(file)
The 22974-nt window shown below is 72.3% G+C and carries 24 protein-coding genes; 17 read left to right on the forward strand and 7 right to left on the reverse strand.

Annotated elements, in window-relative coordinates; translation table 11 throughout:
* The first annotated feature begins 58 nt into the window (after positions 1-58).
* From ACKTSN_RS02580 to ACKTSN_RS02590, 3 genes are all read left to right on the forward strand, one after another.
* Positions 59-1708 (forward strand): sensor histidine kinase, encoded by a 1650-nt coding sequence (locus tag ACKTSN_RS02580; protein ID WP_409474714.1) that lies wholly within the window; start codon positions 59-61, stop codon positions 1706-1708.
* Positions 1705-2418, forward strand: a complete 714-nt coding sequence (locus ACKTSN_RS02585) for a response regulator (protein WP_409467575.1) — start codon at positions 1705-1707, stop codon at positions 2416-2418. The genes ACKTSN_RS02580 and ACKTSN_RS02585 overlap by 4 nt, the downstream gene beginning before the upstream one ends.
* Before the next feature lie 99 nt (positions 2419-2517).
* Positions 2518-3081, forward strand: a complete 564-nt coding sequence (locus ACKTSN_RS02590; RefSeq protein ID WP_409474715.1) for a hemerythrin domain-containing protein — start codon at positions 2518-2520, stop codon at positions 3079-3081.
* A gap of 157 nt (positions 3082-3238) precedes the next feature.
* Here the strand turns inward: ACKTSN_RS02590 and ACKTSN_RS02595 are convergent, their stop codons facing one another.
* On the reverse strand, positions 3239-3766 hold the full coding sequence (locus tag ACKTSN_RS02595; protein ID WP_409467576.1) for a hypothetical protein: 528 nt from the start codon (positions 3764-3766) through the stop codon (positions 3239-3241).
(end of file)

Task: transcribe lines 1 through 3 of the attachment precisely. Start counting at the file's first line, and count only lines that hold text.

The 22974-nt window shown below is 72.3% G+C and carries 24 protein-coding genes; 17 read left to right on the forward strand and 7 right to left on the reverse strand.

Annotated elements, in window-relative coordinates; translation table 11 throughout:
* The first annotated feature begins 58 nt into the window (after positions 1-58).